We’re creating a word processor that runs in the browser. A web worker recalculating the layout of the document in the background seemed at first to be a no-brainer. That would have no impact on the UI and could recalculate as a background thread. This is definitely how you would code it if it was a desktop application.
So, I coded the whole thing up, with async messages between the main/UI thread and the layout worker. It all worked great.
And… we then threw that away and now do the layout in the main thread.
Severe Constraints of Web Workers
Why did we abandon web workers?
First, you cannot share memory between the two threads. You need to pass JSON objects (it’s a bit more than just JSON but close enough for this discussion) from one thread to the other. So you’ve now added in passing the parts of the document object you need from the layout thread to the main thread. In the overhead of doing this you need to have a way to specify what you want, copy that out, and pass it across.
One nice thing about how it passes an object across is it includes everything it points at. And those objects include everything they point at. And those objects… So you don’t have any pointers to unresolved objects.
One really bad thing about how it passes an object across is it includes everything it points at. And those objects include everything they point at. And those objects… So we could end up copying the entire document object across. That would kill performance & responsiveness. Your choice at this point is to either design the document objects so they are descrete page objects that do not point at each other, or build an object to copy across on each request. Both approaches have big downsides.
Second, the worker thread is not interruptible. When you post a message to it, that message is not processed until the message you are currently processing has completed. If we’re calculating the layout and there is another change such as the user typed another letter, we need to stop our work and re-start. The only way to do this is to calculate layout for 1/60th of a second, then call setTimer() to continue the layout, then return. We may then get a message telling us to re-start. So the hope of avoiding using setTimer() in the main thread – we just moved that approach, we didn’t eliminate it.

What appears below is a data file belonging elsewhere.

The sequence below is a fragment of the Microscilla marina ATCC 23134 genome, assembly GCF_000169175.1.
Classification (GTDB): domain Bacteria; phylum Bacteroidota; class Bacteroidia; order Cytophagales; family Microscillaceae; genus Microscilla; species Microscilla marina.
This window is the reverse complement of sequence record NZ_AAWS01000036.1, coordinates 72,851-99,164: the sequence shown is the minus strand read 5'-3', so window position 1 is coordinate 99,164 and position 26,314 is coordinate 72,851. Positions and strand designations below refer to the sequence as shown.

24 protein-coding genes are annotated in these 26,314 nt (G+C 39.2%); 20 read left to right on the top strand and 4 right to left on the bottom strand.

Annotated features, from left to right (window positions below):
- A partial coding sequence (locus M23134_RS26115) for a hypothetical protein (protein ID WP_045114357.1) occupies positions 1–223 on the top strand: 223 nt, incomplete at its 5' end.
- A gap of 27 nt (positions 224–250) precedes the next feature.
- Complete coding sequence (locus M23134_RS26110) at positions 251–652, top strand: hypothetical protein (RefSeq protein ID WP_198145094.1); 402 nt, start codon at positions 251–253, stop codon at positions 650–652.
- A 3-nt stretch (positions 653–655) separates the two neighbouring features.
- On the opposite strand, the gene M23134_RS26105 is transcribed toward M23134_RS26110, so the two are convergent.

Ok all of the above is a giant pain but programming is not always easy. Sometimes you have to do complex things for the optimal solution. But we then hit a third item that killed this.
Third, the web workers added unnecessary complexity. Our layout code is fast. Really, really fast. We can lay out a 200-page document in under 2 seconds. Our code was so fast, there was no need to have it performed in background processing. Most layout is within a paragraph. Next most is from the edit location to the end of the page. Aside from global style changes, layout never has to go past a hard page break. So we can perform the layout in the main thread. We can do it without even using the setTimeout() trick because it’s so fast. And then all code uses the same document object. And if the layout code does not return until the layout is completely recalculated, then it is safe for any other code to operate on the document object as it is always consistent.
Web Workers: One Instance of Beautiful Code but a Sub-Optimal Approach
If you’re considering a web worker, keep the above in mind. It’s a different world from a worker thread in a Java or C# application. Same concept, but very severe constraints. I probably spent over a week across the different parts of this implementing the web worker communication, time slicing, etc. It was really beautiful code and did an elegant job solving the problem. But it was a sub-optimal approach and so we threw it all away.
Got something to say about web workers? Think there’s something I missed? Go ahead and let me know in the comments below.
Author: David Thielen
Dave, Windward's founder and CEO, is passionate about building superb software teams from scratch and dramatically improving the productivity of existing software teams. He's really proud that he once created a game so compelling (Enemy Nations) that a now-professional World of Warcraft player lost his job for playing it incessantly on company time. You can read more from Dave on his personal blog, and at Huffington Post.
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